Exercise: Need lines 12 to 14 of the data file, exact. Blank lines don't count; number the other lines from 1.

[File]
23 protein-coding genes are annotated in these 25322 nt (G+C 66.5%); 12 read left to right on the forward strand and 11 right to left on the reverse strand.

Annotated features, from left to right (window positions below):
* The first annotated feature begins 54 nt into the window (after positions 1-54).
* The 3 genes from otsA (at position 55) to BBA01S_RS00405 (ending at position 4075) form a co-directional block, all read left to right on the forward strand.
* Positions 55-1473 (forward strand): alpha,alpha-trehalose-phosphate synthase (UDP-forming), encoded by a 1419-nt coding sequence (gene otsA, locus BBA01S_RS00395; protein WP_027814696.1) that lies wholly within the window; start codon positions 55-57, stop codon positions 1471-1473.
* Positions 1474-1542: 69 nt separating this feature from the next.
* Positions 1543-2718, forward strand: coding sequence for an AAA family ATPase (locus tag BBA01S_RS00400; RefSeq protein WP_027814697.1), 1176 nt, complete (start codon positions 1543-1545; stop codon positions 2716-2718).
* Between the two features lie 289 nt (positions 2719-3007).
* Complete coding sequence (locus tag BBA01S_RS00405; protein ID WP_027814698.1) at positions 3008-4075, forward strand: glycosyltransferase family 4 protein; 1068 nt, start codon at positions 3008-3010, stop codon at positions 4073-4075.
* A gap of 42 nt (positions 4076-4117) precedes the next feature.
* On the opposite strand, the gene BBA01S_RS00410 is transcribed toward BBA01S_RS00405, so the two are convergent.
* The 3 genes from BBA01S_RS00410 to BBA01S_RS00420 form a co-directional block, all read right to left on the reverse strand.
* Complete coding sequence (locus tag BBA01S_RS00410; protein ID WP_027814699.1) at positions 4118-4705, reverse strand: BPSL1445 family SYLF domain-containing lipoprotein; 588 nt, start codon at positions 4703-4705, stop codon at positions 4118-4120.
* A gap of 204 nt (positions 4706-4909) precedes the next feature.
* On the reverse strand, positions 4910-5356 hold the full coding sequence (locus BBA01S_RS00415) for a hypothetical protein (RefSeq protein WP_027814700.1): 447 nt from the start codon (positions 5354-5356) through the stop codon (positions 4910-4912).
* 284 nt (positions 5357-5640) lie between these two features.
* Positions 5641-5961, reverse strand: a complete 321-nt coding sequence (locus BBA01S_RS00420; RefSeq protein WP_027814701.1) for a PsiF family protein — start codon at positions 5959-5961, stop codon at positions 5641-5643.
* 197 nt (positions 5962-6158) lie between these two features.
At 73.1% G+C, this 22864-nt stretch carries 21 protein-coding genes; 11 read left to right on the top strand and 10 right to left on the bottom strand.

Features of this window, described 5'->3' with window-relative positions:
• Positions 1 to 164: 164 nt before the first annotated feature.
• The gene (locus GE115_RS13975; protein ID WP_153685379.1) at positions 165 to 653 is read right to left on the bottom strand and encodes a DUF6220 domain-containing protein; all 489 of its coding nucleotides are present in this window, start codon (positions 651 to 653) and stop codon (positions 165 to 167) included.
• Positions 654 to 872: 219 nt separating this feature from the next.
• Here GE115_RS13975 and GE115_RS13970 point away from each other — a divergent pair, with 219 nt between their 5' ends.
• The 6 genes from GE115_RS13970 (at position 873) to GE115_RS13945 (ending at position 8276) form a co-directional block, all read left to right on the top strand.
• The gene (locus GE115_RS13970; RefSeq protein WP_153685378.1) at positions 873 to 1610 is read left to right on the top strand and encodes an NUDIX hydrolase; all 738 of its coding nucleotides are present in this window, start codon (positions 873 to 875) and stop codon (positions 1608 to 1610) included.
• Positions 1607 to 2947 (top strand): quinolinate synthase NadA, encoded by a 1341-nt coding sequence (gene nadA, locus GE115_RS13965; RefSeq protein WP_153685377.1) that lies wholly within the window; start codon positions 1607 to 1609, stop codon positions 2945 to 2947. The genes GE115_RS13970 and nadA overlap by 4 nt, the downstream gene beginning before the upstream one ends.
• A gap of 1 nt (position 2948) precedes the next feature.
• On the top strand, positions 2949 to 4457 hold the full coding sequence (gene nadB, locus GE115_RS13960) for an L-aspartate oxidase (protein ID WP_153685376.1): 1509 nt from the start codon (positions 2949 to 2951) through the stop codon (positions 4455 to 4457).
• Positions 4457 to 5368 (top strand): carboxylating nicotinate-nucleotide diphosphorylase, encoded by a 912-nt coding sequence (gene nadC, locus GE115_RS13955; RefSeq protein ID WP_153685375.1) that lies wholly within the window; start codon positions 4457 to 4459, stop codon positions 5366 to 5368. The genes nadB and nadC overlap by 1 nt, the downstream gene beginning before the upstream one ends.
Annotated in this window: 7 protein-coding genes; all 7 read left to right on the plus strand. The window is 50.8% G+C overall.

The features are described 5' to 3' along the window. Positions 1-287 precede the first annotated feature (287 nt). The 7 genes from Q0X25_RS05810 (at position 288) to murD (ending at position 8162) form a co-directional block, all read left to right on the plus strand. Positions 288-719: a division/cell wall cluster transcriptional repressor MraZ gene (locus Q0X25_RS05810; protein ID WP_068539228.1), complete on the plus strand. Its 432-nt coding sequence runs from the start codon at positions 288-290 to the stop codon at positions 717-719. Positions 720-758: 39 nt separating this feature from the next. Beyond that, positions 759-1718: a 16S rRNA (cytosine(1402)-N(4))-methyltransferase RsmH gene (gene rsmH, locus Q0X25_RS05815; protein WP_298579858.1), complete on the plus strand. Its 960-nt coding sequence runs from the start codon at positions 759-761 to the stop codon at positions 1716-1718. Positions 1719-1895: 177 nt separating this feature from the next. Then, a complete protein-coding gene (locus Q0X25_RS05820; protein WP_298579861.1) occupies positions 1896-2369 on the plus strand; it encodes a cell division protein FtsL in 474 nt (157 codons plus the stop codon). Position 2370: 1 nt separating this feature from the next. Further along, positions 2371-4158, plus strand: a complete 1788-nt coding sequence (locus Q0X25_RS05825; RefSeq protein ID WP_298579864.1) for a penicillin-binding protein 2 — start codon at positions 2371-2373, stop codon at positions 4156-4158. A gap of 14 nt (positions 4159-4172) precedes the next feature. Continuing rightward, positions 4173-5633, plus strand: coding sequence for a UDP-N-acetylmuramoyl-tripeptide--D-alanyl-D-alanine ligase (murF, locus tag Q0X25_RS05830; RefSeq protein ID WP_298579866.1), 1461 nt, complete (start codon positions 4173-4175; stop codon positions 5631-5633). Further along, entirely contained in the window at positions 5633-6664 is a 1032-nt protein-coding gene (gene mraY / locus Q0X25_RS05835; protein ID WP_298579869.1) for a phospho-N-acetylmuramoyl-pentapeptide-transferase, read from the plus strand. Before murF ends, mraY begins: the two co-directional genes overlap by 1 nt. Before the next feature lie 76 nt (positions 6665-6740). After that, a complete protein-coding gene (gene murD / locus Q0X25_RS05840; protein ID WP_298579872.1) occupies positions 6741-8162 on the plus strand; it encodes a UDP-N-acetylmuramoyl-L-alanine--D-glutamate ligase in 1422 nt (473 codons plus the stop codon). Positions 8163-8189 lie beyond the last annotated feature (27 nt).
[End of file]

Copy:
* The 3 genes from BBA01S_RS00410 to BBA01S_RS00420 form a co-directional block, all read right to left on the reverse strand.
* Complete coding sequence (locus tag BBA01S_RS00410; protein ID WP_027814699.1) at positions 4118-4705, reverse strand: BPSL1445 family SYLF domain-containing lipoprotein; 588 nt, start codon at positions 4703-4705, stop codon at positions 4118-4120.
* A gap of 204 nt (positions 4706-4909) precedes the next feature.